Eight retirement planning traps and how to avoid them

There have never been more options in terms of retirement planning but there have never been greater challenges. Rob Morgan highlights eight ‘traps’ to avoid.

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  1. Rob Morgan
  1. Not reviewing your pensions

It is important to review your pension situation regularly. If you find you have a shortfall, you may still be able to take steps to increase the chances that your pension pot will be able to achieve the income you want when you retire. The Money Advice Service has a useful pension calculator, which can assist in your planning.

It is also vital to ensure your pension investments remain appropriate for your needs. In particular, in the run up to retirement it may be prudent to gradually alter the asset mix in order to meet your objectives during retirement. For instance, if you are planning to buy an annuity (a defined and guaranteed regular income) it may be worth reducing investment risk.


  1. Underestimating life expectancy

Many people underestimate the length of their retirement. On average, people aged 55 today will live to their mid-to-late 80s, but around 1 in 10 men and 1 in 5 women this age will live to 100.  So if you are retiring at 65 and you are in good health, you should realistically be planning for up to 35 years.

The Office of National Statistics calculator can give an estimate of average life expectancy. The longer you leave the money invested in your pension and continue to pay into it, the higher your income could be when you choose to take it. It is also important not to take too much of your pension money in early retirement as this could mean you won’t have enough for later.


  1. Underestimating the cost of living

Everyone’s circumstances, needs and desires in retirement are different but, with lots of extra free time on your hands, it may be that you need more money than you think. Remember too that income is needed for your whole lifetime, and a lot can change. Rises in the cost of living can erode the spending power of cash, and although inflation is currently at a low level, the effects can still be dramatic over time. It is important to strike the right balance between retirement dreams such as leisure pursuits or travelling and the requirements of later life, when long term care costs may need to take precedence.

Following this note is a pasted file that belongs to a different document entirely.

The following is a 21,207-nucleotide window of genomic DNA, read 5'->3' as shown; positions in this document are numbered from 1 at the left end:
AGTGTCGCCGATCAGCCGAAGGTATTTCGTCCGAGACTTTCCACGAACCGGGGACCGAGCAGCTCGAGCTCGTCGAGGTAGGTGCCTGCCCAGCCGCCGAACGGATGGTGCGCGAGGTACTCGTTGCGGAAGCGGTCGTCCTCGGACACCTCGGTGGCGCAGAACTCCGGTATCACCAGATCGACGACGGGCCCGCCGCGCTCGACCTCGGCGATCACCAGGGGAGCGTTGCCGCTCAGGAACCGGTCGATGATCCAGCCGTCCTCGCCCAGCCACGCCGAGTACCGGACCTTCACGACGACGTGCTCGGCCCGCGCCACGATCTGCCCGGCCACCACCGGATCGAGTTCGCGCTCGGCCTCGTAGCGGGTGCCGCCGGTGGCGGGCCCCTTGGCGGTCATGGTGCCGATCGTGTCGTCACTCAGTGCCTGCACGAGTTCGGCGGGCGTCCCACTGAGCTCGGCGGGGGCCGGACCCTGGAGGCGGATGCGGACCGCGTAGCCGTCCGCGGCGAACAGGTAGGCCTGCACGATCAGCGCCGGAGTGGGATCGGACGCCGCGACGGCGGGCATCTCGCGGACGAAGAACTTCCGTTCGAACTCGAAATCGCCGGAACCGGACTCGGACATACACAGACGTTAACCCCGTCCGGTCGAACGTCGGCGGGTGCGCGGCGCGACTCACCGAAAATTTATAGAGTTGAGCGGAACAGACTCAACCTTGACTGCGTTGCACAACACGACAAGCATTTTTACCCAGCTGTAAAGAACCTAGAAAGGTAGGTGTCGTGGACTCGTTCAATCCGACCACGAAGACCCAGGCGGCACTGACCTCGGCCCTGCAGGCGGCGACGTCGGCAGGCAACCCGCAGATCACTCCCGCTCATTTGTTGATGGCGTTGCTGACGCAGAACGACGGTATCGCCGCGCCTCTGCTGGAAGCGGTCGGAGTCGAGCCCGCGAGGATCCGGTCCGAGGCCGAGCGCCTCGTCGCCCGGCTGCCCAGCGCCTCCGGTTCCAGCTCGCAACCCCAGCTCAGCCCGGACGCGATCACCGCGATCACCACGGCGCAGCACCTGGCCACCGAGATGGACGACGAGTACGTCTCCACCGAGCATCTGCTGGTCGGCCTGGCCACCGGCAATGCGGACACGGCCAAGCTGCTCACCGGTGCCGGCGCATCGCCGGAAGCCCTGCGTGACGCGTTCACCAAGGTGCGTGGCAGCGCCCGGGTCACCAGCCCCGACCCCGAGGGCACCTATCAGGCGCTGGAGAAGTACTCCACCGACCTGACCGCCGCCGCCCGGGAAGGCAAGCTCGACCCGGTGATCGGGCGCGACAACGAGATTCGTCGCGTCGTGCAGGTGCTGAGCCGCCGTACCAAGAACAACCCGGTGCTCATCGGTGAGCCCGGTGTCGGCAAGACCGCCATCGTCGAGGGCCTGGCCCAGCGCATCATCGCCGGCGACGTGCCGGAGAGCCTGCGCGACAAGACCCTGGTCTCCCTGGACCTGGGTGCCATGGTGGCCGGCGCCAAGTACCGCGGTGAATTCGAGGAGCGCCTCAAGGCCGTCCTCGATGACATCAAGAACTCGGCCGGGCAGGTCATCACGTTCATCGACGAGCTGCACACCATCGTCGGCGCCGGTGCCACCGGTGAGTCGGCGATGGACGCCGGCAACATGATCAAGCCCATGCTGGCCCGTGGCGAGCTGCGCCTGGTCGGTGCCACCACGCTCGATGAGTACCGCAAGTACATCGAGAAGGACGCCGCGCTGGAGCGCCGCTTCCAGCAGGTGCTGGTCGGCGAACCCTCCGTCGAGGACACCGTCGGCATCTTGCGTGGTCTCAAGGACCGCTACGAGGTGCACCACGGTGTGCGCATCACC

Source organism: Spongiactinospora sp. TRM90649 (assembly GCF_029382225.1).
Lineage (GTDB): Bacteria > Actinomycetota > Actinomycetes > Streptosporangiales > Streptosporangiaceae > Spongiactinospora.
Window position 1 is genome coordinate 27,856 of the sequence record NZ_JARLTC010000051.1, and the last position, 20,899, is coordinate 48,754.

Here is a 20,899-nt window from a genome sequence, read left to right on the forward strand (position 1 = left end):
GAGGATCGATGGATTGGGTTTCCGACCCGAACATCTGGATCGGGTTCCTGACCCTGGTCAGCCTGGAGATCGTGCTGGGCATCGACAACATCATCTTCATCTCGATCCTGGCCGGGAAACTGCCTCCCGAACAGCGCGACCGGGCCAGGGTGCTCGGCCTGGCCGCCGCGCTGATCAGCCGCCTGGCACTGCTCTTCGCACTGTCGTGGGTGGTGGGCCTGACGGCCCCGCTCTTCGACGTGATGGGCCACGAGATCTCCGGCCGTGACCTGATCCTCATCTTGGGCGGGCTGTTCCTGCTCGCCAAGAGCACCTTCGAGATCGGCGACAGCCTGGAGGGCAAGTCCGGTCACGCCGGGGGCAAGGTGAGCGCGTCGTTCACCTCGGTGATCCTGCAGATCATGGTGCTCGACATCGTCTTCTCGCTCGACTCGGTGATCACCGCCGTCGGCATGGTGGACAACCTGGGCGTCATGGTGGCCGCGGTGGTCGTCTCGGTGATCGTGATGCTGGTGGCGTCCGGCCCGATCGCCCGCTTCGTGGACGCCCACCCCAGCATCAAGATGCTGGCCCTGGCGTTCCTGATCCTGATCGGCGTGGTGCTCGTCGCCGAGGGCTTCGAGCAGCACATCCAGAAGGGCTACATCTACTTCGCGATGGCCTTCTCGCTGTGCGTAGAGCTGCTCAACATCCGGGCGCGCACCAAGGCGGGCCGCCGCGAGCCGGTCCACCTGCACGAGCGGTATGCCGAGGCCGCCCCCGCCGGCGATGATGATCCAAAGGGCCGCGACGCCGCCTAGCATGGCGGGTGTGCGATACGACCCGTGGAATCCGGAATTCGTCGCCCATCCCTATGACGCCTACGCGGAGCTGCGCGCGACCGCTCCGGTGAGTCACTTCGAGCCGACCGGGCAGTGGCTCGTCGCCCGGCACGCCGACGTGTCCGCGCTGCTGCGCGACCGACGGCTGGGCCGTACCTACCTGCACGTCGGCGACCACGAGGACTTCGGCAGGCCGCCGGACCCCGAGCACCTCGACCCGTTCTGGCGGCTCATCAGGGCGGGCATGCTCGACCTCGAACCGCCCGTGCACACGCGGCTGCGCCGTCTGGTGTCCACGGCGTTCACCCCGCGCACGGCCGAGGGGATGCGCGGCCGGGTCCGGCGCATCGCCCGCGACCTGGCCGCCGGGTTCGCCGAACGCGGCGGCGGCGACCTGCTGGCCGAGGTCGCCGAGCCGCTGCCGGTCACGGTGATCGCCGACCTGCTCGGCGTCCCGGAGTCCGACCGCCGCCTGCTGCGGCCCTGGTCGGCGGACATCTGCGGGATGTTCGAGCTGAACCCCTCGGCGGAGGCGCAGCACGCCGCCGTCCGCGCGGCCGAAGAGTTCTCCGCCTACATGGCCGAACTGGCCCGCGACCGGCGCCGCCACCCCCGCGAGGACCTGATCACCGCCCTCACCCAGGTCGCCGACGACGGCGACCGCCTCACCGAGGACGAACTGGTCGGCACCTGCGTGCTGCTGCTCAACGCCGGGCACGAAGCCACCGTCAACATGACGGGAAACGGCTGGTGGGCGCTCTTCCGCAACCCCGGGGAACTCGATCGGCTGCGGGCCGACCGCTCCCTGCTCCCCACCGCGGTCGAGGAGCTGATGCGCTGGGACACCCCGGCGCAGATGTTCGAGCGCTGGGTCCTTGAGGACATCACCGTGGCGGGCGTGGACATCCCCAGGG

1. Overestimating investment returns

In the past few decades an environment of decent economic growth and falling interest rates has provided a fair wind for most investments. Despite some notable hiccups such as the dotcom bubble, the global financial crisis in 2008 and more recently with the coronavirus crisis, bonds, equities and property have all delivered decent returns.

Yet going forward the economic outlook could be entirely different. Interest rates are exceptionally low, and there seems little prospect they will rise in the short to medium term. This means the returns on cash in banks and building society accounts are likely to remain low. Meanwhile, yields on fixed interest investments such as bonds have fallen, meaning you need a larger capital sum to generate a particular level of income.

A low inflation, low interest rate, low growth environment could also mean that investment returns from a properly diversified portfolio are set to be leaner than they have been historically. These trends may mean it is necessary to either start saving for retirement earlier in life, make additional contributions or settle for a later retirement date.


  1. Believing your home is your pension

Some people take comfort in the fact that they have built up equity in their home and therefore have the option of downsizing should they need to. However, as well as any tax consequences, you need to consider how much income this can realistically generate.